Latest advanced dementia Stories
Nursing home residents with advanced dementia commonly experience burdensome, costly interventions that do not improve their quality of life or extend their survival.
Elderly nursing home residents with advanced dementia who were enrolled in a Medicare managed care insurance plan were more likely to have do-not-hospitalize orders and were less likely to be hospitalized for acute illness than those residents enrolled in traditional Medicare.
Because of a Medicare policy that prevents simultaneous reimbursement for skilled nursing and hospice care, many families cannot choose hospice for loved ones who reside in nursing homes.
A new study from the Regenstrief Institute and Indiana University has found that, at time of death, individuals with dementia are more likely to be living at home than in a nursing home.
People with dementia can still make decisions in their everyday lives and with support from partners can continue to do so as their condition advances.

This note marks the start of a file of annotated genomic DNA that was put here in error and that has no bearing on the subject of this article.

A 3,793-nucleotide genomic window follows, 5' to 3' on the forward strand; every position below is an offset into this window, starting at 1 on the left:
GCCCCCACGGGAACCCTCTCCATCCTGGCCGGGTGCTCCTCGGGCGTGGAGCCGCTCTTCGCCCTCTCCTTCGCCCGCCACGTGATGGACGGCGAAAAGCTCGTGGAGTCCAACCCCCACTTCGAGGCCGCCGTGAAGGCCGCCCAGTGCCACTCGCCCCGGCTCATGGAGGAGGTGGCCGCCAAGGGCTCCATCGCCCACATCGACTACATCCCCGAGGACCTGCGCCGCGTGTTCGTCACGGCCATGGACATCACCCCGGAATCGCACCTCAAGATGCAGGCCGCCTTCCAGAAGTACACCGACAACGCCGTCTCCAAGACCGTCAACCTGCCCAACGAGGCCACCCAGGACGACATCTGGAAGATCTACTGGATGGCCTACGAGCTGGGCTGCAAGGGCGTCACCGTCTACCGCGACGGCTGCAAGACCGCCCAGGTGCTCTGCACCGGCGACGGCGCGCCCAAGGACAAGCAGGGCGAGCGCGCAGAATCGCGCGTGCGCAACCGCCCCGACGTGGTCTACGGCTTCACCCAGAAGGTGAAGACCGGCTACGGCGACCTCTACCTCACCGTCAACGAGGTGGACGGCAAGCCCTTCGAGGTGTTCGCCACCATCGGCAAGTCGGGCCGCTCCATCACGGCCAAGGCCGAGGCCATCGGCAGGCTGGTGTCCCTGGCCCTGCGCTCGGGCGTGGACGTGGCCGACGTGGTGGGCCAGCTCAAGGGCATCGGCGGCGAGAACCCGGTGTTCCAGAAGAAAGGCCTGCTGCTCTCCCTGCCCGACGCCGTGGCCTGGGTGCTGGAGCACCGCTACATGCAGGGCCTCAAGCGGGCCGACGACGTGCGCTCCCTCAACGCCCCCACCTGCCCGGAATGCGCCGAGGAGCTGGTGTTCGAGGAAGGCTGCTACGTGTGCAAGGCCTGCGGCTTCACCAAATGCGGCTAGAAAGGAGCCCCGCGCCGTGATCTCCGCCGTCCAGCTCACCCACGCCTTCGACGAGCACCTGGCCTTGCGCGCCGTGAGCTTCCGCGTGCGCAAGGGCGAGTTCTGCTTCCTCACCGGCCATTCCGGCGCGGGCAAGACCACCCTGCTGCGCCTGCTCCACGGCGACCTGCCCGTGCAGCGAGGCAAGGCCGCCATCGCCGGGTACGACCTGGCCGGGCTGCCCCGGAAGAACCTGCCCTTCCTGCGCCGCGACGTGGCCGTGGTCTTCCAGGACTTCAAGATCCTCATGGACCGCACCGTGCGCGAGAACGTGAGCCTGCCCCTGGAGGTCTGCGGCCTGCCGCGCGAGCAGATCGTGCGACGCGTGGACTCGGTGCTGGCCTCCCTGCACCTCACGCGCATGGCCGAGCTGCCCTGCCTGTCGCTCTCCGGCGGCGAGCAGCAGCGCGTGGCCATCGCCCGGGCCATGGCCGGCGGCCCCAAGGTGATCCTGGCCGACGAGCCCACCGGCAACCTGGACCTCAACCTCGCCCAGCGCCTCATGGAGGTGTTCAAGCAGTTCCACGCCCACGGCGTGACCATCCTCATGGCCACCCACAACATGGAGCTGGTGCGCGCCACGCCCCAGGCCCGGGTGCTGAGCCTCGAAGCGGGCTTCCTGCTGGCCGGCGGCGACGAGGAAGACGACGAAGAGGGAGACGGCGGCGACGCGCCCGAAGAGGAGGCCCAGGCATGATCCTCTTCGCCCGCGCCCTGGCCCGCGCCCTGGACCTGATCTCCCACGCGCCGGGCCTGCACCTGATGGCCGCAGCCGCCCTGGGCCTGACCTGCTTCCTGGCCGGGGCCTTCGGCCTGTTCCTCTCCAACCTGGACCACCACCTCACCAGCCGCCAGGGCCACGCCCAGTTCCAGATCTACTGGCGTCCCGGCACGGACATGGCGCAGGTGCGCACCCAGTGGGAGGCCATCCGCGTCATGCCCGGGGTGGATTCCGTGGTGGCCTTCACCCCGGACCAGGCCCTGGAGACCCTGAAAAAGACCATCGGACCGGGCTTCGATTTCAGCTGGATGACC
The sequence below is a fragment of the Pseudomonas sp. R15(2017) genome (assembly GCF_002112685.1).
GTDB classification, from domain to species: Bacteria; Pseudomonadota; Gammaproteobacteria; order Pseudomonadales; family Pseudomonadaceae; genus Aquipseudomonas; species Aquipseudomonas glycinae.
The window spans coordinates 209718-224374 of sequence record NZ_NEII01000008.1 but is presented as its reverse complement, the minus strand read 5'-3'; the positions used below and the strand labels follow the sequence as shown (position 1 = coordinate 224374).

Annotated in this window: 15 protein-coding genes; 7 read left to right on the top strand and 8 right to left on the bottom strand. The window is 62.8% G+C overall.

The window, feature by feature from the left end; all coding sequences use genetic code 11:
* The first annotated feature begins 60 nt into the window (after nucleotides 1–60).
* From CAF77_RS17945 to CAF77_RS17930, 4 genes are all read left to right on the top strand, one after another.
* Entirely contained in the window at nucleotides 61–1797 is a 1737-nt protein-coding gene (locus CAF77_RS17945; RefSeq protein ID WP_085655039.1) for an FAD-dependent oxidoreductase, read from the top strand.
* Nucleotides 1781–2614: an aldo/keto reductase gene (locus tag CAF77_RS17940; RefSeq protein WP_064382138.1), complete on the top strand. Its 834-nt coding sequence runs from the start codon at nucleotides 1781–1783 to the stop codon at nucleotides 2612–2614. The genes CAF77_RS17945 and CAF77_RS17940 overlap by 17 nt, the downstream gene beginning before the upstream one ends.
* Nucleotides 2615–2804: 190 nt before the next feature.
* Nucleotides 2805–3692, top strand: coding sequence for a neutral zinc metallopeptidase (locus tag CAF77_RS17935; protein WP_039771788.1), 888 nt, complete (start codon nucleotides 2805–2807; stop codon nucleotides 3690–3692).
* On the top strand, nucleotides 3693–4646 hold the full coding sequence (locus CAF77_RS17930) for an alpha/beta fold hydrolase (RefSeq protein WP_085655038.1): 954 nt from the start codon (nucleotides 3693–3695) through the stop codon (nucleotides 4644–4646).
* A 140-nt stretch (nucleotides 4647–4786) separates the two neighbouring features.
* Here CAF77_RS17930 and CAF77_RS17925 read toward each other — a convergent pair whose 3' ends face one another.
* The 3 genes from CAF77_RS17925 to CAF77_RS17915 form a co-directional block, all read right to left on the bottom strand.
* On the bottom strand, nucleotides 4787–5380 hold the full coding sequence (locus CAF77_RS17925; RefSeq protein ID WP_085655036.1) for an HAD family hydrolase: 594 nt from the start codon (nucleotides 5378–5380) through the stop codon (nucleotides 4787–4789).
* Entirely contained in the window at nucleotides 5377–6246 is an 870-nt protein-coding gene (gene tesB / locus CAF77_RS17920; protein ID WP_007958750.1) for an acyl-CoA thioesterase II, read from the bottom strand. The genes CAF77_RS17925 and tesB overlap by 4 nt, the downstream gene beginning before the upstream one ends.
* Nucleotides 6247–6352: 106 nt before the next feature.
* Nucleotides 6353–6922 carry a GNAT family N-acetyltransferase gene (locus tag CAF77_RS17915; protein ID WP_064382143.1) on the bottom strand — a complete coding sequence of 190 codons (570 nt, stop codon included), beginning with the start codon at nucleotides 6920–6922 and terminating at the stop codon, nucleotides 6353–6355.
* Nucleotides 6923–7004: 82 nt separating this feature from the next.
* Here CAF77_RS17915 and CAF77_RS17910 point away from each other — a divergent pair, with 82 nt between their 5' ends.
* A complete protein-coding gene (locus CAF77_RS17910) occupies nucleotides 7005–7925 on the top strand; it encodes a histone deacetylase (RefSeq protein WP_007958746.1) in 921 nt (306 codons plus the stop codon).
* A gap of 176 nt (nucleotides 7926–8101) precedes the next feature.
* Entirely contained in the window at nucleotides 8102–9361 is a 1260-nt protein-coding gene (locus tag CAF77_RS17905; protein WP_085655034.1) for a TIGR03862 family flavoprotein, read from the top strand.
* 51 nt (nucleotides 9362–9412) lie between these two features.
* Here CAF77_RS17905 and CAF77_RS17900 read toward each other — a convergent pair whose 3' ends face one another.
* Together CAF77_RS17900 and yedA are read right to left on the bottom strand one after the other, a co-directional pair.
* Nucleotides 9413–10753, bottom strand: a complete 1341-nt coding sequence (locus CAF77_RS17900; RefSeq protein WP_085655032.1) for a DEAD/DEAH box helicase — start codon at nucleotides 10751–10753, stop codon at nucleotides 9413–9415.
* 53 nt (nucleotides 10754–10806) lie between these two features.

In hundreds of interviews in five states with family members of persons who had advanced dementia, researchers found that their decision-making process for whether to insert a feeding tube often lacked necessary information for informed consent.
A large proportion of Medicare expenditures for nursing home residents with advanced dementia, a terminal illness, is spent on aggressive treatments that may be avoidable and of limited clinical benefit.
Researchers from Brown University and Harvard Medical School are calling for improved decision-making in the use of feeding tubes for hospitalized nursing home residents with advanced dementia.
Despite being of questionable benefit for patients with advanced dementia, new research finds that hospitals with certain characteristics, such as those that are larger or for-profit, are more likely to have a higher rate of feeding tube placement.
Understanding clinical course of disease leads to better end-of-life care.
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